6. The final link in the chain is the Ordinance, 2001. It repealed and re-enacted the Act, 1997, albeit with certain modifications.
The Ordinance, 2001 established Banking Courts which deal with disputes (civil and criminal) between financial institutions and customers in respect of finances availed by the latter. Sections 4, 7 and 20 of the Ordinance, 2001 are important and read as follows:-
7. Powers of Banking Courts.–(1) Subject to the provisions of this
(b) in the exercise of its criminal jurisdiction, try offences punishable under this Ordinance, and shall, for this purpose have the same powers as are vested in a Court of Sessions under the Code of Criminal Procedure 1898 (Act V of 1898):
Provided that a
(4) Subject to sub-section (5) no Court other than a Banking Court shall have or exercise any jurisdiction with respect to any matter to which the jurisdiction of a Banking Court extends under this Ordinance, including a decision as to the existence or otherwise of a finance and the execution of a decree passed by a Banking Court.
(5) Nothing in sub-section (4) shall be deemed to affect–
(a) the right of a financial institution to seek any
remedy before any court or otherwise that may be available to it under the law by which the financial institution may have been established; or
(b) the powers of the financial institution, or jurisdiction of any Court such as is referred to in clause (a);
or require the transfer to a Banking Court of any proceedings pending before any financial institution or such Court immediately before coming into force of this Ordinance.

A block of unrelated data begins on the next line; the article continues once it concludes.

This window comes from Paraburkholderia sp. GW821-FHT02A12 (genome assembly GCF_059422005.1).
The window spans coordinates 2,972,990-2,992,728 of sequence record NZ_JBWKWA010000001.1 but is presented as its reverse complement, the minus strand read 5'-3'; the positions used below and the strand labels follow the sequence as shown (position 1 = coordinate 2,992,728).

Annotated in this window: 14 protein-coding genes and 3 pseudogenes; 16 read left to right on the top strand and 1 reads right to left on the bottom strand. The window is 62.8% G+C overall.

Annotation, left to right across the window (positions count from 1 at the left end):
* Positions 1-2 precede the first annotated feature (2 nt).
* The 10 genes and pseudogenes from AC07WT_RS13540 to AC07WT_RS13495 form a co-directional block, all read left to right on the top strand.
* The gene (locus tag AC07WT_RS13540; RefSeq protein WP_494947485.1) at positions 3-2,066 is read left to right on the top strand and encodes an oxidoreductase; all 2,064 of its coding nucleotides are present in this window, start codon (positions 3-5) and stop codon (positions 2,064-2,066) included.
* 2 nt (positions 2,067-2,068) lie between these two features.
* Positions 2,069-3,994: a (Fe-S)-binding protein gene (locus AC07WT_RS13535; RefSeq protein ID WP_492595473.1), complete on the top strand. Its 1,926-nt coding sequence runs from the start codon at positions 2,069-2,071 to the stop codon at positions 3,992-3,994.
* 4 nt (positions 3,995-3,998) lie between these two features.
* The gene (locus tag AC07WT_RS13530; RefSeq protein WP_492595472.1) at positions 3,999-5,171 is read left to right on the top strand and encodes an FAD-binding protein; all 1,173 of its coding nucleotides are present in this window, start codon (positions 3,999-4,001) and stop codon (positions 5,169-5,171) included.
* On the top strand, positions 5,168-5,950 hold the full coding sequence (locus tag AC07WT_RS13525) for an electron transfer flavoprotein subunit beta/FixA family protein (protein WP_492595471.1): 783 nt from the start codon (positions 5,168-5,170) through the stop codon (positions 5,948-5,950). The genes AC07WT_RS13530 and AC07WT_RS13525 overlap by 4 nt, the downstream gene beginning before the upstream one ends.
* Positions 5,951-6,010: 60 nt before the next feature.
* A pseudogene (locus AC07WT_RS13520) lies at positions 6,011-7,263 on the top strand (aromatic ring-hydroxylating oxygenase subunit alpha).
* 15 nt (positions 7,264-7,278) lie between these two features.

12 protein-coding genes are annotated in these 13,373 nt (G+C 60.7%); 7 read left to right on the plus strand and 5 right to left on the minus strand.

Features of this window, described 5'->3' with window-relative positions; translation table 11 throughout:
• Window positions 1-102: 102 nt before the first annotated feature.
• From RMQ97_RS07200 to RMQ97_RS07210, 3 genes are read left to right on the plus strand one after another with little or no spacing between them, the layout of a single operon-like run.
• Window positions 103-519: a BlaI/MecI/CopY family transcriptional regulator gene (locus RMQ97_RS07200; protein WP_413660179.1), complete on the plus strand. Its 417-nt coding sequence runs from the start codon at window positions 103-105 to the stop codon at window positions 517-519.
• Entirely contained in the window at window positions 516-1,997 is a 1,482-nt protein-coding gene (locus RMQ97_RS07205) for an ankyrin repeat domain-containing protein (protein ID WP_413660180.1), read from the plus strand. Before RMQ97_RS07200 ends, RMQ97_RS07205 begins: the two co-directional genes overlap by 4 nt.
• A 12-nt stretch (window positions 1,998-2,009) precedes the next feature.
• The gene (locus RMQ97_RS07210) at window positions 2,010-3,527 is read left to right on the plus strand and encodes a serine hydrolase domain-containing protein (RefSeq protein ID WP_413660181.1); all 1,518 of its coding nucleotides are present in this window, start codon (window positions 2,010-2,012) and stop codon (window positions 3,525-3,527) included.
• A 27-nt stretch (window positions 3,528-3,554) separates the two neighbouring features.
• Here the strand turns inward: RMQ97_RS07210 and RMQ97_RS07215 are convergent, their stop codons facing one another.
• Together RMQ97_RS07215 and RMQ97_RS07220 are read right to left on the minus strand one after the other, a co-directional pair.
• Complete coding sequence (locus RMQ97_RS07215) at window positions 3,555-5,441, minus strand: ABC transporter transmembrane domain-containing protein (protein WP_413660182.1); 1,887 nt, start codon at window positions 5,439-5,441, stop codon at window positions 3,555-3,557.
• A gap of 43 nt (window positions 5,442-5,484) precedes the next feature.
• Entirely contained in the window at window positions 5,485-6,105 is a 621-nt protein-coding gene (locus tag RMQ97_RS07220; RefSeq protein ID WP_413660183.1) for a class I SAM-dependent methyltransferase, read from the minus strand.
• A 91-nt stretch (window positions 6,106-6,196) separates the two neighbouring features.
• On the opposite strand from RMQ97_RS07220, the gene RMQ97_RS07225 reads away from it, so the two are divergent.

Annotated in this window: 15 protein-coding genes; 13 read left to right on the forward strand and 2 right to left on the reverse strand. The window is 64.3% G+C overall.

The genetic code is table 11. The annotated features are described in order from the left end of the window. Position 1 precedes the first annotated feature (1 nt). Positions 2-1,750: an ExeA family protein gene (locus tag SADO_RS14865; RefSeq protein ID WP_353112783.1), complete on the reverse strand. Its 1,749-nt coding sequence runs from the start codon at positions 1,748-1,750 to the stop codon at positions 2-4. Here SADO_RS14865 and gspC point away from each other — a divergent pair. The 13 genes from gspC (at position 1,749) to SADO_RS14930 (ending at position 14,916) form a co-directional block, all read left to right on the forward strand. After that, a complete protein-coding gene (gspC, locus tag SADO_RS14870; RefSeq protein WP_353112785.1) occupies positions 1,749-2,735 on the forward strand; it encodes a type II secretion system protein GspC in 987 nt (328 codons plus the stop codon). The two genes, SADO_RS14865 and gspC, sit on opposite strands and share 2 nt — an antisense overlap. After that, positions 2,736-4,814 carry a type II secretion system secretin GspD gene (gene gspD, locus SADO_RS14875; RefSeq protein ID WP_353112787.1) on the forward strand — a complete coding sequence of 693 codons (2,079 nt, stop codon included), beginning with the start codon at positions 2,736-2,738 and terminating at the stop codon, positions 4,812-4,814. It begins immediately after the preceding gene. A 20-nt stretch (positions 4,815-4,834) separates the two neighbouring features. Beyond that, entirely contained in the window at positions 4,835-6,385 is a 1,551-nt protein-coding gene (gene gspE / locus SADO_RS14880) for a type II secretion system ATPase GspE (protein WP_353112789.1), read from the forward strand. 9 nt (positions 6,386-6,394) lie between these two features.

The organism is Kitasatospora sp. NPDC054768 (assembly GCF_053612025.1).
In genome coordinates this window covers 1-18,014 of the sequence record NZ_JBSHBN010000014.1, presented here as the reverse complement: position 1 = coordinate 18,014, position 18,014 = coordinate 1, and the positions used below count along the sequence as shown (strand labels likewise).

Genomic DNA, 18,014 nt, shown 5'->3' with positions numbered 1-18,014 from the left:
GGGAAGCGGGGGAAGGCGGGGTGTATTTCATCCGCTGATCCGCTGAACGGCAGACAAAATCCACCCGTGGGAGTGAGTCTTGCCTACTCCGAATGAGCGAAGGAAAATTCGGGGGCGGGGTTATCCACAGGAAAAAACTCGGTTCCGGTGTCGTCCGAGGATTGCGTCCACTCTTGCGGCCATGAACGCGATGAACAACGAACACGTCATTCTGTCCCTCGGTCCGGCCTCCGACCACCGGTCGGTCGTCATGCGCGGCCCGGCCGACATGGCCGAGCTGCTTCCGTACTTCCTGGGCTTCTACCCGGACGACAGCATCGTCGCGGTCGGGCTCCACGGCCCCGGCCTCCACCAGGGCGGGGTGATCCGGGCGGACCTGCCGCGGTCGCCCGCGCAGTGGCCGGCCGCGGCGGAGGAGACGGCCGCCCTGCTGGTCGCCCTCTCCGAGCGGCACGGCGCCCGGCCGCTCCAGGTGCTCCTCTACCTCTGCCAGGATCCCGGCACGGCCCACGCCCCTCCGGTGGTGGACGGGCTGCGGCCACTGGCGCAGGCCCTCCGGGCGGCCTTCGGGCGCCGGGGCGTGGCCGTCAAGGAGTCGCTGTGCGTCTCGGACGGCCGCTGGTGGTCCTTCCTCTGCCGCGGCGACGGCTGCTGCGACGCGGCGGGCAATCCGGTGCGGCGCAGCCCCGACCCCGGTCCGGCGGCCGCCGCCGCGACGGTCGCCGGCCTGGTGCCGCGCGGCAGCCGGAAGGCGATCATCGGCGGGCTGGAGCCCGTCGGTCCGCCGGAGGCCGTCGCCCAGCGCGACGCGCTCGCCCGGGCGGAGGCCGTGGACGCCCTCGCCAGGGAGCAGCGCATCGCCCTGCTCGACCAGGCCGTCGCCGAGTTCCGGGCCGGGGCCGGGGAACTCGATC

20. Provisions relating to certain offences.– (1) Whoever–
(a) dishonestly commits a breach of the terms of a letter of hypothecation, trust receipt or any other instrument or document executed by him whereby possession of the assets or properties offered as security for the re- payment of finance or fulfillment of any obligation are not with the financial institution but are retained by or entrusted to him for the purposes of dealing with the same in the ordinary course of business subject to the terms of the letter of hypothecation or trust receipt or other instrument or document or for the purpose of effecting their sale and depositing the sale proceeds with the financial institution; or
(b) makes fraudulent mis-representation or commits a breach of an obligation or representation made to a financial institution on the basis of which the financial institution has granted a finance; or
(c) subsequent to the creation of a mortgage in favour of a financial institution, dishonestly alienates or parts with the possession of the mortgaged property whether by creation of a lease or otherwise contrary to the terms thereof, without the written permission of the financial institution; or